The “Second Brain” – The Gut-Brain Link Influences Memory And Learning

The “Second Brain” – The Gut-Brain Link Influences Memory And Learning

A recent study carried out by the University Of Southern California showed why and how are the memory and learning processes influenced by what we eat. A healthy gut, commonly nicknamed the “second brain,” means a healthy brain, and according to this, the scientists found that the gut-brain link influences memory and learning.

A large mesh of neurons exists in the gastrointestinal tract, commonly dubbed as the “second brain.” These gut neurons are linked to the brain through the vagus nerve which was found to establish a metabolic link between intestines and brain.

Signals from the gastrointestinal system travel via the vagus nerve to the brain, signaling us the satiety feeling, making us stop eating when we’re full. However, the researchers from the University Of Southern California tried to notice if there is another link between gut and brain, beyond the metabolic communications.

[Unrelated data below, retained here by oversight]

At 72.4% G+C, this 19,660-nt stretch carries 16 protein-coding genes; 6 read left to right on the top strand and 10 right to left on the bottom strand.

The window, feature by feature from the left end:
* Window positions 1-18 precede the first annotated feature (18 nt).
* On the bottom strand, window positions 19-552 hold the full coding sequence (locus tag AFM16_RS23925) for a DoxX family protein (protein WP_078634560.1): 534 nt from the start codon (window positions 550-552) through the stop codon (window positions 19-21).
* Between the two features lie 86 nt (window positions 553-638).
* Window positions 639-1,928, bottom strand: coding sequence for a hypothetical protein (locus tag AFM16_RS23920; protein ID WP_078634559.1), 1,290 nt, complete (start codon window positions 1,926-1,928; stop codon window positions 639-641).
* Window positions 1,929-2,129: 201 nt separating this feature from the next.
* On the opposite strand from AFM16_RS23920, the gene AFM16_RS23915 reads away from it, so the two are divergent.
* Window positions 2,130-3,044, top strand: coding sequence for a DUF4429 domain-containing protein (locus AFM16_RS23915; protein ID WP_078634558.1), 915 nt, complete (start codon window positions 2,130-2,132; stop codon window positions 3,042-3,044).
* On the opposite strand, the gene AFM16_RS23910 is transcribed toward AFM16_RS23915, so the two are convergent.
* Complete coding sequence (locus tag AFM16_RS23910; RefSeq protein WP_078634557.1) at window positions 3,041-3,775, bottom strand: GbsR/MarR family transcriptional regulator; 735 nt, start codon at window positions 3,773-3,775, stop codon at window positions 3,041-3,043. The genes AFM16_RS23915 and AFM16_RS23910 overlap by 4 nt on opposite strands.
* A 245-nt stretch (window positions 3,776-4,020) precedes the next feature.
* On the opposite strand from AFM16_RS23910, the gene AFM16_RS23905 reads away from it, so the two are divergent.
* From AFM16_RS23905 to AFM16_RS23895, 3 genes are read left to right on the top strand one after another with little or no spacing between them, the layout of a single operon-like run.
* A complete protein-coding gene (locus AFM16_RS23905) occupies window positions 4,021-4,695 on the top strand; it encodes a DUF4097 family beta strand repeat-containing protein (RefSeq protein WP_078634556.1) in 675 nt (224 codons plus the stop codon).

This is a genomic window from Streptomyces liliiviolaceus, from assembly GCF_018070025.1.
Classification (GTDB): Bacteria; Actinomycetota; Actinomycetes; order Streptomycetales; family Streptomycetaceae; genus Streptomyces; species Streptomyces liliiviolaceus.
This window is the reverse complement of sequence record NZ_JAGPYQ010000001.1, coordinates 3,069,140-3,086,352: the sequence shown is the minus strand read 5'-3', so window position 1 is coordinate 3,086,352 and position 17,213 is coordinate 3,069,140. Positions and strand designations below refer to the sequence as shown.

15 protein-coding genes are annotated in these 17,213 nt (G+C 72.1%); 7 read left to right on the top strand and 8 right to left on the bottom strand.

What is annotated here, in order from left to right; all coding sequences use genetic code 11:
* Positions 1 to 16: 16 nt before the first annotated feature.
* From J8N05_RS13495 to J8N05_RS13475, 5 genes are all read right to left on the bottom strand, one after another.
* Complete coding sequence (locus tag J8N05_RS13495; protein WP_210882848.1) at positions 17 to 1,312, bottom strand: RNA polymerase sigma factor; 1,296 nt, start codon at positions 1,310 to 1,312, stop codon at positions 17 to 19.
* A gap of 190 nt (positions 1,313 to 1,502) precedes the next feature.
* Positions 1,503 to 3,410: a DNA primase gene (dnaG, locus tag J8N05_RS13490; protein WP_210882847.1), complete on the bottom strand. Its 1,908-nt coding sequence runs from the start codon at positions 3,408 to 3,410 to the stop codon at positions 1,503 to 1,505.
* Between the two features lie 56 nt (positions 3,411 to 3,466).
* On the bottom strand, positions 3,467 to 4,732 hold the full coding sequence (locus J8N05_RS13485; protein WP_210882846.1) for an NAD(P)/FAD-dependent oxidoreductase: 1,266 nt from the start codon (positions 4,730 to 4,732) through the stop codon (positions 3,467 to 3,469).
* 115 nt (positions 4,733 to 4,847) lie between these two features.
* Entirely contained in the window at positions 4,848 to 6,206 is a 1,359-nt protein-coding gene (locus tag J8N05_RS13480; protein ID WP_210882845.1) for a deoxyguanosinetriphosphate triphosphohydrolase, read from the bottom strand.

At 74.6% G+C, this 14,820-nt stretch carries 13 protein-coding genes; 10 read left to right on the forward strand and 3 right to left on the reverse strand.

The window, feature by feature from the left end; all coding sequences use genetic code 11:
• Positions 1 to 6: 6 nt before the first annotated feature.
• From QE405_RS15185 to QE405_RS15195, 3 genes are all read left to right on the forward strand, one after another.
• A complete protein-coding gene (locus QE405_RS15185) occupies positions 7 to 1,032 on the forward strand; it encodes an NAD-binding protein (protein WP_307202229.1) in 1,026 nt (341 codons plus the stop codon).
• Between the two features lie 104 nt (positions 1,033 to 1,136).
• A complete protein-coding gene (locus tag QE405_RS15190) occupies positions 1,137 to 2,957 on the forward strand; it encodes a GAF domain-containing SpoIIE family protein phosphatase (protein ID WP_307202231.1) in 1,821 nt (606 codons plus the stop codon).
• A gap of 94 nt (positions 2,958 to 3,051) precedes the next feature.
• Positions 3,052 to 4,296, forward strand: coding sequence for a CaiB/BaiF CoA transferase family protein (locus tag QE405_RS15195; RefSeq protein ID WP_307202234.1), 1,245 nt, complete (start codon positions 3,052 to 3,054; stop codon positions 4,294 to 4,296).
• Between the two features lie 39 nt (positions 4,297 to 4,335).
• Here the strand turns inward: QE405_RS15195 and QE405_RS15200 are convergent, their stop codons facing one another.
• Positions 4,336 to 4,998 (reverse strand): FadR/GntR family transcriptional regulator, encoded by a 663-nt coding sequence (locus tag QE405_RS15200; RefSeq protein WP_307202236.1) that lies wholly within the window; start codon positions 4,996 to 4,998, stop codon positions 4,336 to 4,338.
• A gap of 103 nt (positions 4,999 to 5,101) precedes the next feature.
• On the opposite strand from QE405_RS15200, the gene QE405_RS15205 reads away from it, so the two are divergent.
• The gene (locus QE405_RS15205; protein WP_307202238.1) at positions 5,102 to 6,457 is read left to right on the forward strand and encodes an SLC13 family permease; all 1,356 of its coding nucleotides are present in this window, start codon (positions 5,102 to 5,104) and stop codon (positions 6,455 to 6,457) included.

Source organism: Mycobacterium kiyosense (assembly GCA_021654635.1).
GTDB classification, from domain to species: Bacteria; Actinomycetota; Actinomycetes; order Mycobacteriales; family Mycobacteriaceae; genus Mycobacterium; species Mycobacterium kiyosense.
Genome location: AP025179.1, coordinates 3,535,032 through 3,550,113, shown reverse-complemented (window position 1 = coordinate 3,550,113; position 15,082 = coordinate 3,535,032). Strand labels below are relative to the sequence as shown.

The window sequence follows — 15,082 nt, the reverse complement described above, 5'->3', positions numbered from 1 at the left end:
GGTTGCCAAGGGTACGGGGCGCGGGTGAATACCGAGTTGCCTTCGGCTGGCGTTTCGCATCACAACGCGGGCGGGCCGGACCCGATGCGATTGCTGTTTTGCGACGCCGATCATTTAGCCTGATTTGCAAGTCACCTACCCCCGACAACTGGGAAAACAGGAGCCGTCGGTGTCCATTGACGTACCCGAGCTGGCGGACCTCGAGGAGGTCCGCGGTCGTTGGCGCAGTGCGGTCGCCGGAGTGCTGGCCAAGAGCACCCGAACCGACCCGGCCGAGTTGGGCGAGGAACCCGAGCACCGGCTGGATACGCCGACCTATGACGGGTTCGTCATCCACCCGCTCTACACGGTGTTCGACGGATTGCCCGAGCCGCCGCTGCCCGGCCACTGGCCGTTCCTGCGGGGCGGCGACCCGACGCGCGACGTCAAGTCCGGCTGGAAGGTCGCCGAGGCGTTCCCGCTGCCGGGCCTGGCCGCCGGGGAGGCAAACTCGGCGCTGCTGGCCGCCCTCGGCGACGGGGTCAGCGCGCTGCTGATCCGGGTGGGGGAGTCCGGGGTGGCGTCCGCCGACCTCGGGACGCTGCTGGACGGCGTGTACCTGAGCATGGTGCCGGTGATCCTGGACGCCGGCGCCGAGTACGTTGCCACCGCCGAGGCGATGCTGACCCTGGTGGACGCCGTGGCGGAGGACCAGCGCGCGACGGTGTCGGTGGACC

The gut-brain link influences memory and learning

The scientists eliminated about 8% of the vagus nerve signaling between the gut and the brain in lab rodents models but without altering the metabolic communications. This experiment made it possible for the researchers to observe an intriguing fact. Namely, the rodents weren’t any more capable of accessing spatial and episodic memory, otherwise caused by the digestive system.

The researchers theorized that the guts are indeed the “second brain” because, in the absence of a fully working gut-brain link, memory and learning processes will be impaired.

“When the animals find and eat a meal, for instance, the vagus nerve is activated, and this global positioning system is engaged. It would be advantageous for an animal to remember their external environment so that they could have food again,” explained Scott Kanoski, the study’s author.

In humans, this gut-brain link is an ancient mechanism to help ancient humans remember where good food sources are located and to learn how they could go there and back to their camp.

In conclusion, the researchers from the University Of Southern California warned that weight loss surgeries (bariatric, digestive bypass) and some treatments are effective because they disrupt the gut-brain link conducted via the vagus nerve but they also influence the memory and learning negatively.


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